“It’s a family business, so at least once a year, when it’s time to harvest the grapes, the whole extended family comes together, from the kids to the grandparents. We also have a few employees, but they’re mostly our neighbours. Because the village is small, everything is connected,” Lizzie explains. Those who do not work in the Shervashidze winery have their own vineyards. In Kedah, every person grows vineyards. It is said that the environment is not overly competitive, as each family has its own recipe. The young winemaker reveals: “We make semi-sweet wine and add to it an ingredient called grape honey. It tastes like honey, but it’s clear and liquid and made from grapes. It’s our secret.”

Toast to love and everything else

The family also has a small outdoor restaurant on the terrace of the house overlooking the vineyards. Lizzie’s grandmother spins in the kitchen, bringing traditional cheese soup, fish, khachapuri, and vegetable salads to the tables. But he doesn’t talk much with the guests. In turn, Lizzie brilliantly leads wine tasting, although she is only 16 years old. Unlike his grandfather and grandmother, he speaks English fluently. She plays the role of something called “too much”, which is not very common for women in strongly patriarchal Georgia. “He is the one who leads the festive and festive dinners, and gives toasts. Some of them have a fixed order. First toast God and peace, then we love fathers, children, women, etc.,” recounts Lizzie.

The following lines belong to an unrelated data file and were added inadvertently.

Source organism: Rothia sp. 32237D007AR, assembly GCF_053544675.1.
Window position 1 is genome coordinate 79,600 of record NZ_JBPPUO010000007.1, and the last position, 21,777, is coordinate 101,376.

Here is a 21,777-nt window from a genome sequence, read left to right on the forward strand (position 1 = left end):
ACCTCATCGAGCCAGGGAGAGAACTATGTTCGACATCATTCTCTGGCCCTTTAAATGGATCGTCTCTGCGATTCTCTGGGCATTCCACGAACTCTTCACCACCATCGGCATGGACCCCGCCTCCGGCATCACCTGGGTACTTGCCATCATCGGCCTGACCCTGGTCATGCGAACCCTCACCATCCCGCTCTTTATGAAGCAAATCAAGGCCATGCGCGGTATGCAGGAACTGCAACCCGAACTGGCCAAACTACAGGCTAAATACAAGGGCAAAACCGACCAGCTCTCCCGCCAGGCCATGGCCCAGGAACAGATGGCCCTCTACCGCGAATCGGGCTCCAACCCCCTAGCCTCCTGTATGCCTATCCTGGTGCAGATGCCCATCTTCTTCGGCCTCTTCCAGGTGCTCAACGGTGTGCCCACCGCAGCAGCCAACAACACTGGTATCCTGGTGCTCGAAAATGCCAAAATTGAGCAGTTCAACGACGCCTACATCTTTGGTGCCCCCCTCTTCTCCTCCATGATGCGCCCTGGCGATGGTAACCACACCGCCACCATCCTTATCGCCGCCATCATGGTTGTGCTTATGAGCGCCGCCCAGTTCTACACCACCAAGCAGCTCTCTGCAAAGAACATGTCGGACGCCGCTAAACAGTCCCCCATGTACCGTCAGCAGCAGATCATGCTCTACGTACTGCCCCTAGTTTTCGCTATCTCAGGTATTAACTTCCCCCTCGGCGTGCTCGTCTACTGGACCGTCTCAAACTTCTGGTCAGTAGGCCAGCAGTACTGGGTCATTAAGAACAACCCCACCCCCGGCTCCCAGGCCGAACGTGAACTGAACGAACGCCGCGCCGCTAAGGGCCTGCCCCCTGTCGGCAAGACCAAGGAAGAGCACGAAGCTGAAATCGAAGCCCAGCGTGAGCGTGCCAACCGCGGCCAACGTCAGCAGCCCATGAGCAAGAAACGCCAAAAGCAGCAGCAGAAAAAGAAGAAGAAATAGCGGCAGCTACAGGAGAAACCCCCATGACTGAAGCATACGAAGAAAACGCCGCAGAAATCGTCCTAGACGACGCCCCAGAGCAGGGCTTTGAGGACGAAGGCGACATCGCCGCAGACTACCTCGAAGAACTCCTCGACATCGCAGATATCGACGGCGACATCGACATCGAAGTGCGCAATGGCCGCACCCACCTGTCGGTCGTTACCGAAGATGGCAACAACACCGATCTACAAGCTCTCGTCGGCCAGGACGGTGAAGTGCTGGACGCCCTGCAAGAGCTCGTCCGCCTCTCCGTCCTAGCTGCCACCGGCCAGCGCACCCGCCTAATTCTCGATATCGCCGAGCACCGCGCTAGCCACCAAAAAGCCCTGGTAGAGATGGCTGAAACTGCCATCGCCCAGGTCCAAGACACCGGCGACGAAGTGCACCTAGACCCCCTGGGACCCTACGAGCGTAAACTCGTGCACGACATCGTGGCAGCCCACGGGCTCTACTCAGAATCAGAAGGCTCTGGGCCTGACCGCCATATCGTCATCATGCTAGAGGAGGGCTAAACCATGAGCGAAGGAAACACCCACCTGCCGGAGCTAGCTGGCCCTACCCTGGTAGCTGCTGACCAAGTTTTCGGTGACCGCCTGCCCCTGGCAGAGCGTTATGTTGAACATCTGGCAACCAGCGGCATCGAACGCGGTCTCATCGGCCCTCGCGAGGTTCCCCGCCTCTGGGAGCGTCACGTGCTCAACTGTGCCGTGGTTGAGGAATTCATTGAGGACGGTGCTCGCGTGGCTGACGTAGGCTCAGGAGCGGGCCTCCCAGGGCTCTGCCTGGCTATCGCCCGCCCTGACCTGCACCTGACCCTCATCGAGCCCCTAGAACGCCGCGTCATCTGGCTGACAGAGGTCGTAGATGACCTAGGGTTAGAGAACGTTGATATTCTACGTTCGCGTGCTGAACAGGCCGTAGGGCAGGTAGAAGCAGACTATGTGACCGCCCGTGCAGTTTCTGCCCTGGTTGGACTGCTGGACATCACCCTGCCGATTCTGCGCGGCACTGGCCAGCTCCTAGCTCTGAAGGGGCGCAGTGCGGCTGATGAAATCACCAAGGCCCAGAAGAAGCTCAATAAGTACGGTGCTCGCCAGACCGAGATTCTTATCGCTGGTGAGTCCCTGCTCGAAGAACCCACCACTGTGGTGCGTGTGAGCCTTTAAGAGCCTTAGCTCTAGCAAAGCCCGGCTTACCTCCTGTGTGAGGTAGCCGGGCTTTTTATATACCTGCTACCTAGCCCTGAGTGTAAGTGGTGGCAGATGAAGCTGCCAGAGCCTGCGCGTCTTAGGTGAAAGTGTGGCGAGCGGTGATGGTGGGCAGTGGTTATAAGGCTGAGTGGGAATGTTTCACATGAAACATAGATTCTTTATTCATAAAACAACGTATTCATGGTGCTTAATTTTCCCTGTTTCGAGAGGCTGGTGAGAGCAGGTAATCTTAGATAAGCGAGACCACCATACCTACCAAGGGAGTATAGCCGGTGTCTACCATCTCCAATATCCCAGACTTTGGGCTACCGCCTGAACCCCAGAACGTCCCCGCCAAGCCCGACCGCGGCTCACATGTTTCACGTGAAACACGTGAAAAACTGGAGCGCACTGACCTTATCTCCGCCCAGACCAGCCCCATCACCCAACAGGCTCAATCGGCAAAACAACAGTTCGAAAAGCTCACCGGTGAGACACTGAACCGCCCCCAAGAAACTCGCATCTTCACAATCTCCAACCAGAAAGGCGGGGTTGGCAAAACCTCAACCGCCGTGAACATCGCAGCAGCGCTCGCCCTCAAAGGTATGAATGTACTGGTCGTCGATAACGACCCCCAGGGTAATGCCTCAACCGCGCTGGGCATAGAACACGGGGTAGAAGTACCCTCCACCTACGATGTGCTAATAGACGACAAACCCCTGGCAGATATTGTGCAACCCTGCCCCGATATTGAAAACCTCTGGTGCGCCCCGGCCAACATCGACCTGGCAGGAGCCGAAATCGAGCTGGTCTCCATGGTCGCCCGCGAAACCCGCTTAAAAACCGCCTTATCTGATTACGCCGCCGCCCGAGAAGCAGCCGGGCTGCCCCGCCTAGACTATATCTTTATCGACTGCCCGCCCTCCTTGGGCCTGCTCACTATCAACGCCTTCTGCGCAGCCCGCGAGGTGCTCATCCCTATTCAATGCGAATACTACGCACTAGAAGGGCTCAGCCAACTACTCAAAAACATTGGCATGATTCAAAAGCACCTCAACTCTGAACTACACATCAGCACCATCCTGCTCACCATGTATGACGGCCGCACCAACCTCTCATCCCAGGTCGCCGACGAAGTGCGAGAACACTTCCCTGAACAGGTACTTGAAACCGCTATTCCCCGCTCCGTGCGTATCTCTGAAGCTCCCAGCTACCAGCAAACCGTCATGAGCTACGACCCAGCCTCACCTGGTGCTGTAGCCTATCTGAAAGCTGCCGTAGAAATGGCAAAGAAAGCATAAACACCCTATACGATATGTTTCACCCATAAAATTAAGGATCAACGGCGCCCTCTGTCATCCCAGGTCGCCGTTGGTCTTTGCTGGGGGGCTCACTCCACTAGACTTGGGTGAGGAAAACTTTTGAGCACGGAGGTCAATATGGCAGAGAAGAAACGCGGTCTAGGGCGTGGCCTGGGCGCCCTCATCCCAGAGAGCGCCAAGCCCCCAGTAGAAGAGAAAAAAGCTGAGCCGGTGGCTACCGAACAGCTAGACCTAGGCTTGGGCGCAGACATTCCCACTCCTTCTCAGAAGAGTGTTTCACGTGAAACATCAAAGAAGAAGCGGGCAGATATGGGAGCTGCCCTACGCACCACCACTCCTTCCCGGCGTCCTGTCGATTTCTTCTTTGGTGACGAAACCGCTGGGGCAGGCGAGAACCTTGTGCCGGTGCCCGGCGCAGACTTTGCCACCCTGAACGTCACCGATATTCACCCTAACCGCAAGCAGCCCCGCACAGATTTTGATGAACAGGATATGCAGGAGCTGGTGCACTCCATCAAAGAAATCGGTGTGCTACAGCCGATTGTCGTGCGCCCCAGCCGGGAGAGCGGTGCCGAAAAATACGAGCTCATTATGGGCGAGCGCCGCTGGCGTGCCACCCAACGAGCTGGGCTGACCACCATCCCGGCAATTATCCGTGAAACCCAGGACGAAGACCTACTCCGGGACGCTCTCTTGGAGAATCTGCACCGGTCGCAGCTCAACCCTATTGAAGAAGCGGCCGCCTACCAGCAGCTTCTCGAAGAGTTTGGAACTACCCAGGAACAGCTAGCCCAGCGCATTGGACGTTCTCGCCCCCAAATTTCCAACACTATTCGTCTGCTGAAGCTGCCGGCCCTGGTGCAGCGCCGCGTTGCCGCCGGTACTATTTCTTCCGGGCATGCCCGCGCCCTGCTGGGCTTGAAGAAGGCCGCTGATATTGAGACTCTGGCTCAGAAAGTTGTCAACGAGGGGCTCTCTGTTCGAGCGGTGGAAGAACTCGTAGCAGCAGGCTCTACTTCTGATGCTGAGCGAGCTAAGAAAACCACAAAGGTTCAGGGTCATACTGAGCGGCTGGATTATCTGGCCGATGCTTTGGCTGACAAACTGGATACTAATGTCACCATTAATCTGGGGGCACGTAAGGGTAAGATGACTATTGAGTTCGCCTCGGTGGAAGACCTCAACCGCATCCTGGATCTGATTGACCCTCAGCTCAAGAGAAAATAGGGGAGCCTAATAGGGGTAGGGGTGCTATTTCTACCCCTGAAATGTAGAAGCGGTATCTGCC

Although Lizzie is only 16 years old, she skillfully leads a wine tasting. | Photo: Clara Zanga